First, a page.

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ERIC Number: ED188229
Record Type: RIE
Publication Date: 1973
Pages: 12
Abstractor: N/A
Reference Count: 0
Simulation and the Curriculum.
Poll, Dwayne C.
This paper is intended as a guide for the use and development of simulation games in the classroom. To justify the use of such games at a time when the public is demanding a return to "the basics," the paper cites 30 ways in which simulations can contribute to student learning, including the following: (1) simulations help to motivate students; (2) they help students understand the relationships among economic, cultural, historical, political, social, and interpersonal factors that form the social system; (3) they permit the student to practice making real-life decisions without suffering the direct consequences of wrong decisions; (4) they place the responsibility for learning on the student, not the teacher; (5) they help develop a student's problem solving abilities; (6) they require critical thinking, not just rote memorization; (7) they bridge the gap among the various reading levels in a classroom; (8) they encourage student-to-student verbal interaction; (9) they convey cause and effect relationships; and (10) they teach the student the form and content of the model being used. The paper then provides seven steps for use by teachers who wish to create their own simulation activities. An appendix contains a list of sources for commercially produced simulation games. (FL)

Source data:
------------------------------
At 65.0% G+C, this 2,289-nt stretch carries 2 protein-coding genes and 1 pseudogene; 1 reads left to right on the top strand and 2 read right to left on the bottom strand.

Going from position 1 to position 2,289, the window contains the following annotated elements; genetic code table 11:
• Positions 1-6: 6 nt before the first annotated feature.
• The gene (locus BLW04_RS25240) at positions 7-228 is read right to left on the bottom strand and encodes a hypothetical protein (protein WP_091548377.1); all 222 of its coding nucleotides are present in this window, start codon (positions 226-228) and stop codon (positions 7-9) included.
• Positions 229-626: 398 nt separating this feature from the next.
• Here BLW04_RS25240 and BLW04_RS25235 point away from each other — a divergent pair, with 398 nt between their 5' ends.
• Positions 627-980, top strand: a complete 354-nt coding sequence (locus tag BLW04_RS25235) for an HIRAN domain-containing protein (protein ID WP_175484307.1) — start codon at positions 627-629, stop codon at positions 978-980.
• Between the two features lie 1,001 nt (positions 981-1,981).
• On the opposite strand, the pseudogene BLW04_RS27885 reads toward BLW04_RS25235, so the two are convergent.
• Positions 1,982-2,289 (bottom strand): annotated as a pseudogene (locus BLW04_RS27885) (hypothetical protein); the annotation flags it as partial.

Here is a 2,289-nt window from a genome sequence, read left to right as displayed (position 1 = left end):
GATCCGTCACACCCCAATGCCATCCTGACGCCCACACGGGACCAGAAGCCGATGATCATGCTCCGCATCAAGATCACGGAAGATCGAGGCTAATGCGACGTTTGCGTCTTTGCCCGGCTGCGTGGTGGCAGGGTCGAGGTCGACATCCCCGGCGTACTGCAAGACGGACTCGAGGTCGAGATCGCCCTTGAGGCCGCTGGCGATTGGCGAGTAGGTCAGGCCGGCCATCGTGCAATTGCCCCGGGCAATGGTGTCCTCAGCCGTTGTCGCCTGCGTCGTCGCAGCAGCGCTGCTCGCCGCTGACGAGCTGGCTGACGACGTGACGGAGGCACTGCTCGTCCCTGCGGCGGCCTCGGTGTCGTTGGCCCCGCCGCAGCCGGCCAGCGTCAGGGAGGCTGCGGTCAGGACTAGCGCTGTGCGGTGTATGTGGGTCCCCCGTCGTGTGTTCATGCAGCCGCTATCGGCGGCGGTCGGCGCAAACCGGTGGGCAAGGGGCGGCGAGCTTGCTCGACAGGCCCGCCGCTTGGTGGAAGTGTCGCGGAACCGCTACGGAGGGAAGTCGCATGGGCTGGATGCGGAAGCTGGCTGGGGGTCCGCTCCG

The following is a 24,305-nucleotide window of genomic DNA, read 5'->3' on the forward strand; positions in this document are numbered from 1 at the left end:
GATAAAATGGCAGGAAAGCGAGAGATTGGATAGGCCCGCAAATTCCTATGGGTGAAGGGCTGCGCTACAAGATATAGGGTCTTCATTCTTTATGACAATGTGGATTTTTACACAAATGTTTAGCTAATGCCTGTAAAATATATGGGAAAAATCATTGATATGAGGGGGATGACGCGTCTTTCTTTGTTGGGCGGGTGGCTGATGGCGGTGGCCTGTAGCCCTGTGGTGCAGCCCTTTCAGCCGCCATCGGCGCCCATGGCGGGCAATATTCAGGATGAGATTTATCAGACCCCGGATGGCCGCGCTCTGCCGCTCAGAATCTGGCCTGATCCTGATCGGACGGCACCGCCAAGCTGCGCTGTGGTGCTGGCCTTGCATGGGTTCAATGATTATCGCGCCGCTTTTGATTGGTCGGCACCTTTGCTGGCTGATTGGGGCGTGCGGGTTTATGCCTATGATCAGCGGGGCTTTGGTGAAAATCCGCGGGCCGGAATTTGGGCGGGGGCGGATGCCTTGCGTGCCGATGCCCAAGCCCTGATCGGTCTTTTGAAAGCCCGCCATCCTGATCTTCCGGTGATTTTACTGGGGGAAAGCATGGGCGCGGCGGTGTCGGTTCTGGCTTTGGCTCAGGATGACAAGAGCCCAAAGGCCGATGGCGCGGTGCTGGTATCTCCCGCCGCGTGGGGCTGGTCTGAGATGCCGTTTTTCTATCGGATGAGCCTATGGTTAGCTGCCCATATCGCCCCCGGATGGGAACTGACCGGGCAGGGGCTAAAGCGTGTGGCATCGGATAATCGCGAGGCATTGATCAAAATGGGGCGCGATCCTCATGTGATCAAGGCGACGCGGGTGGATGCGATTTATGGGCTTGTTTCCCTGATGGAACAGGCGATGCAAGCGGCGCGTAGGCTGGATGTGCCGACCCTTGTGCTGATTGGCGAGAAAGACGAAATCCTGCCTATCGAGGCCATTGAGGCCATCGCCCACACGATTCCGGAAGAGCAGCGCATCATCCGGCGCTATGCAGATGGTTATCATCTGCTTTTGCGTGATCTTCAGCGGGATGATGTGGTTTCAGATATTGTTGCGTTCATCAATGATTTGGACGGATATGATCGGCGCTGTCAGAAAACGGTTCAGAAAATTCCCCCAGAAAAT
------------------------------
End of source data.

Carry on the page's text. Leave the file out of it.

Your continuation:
Publication Type: Guides - Classroom - Teacher; Opinion Papers
Education Level: N/A
Audience: N/A
Language: English
Sponsor: N/A
Authoring Institution: N/A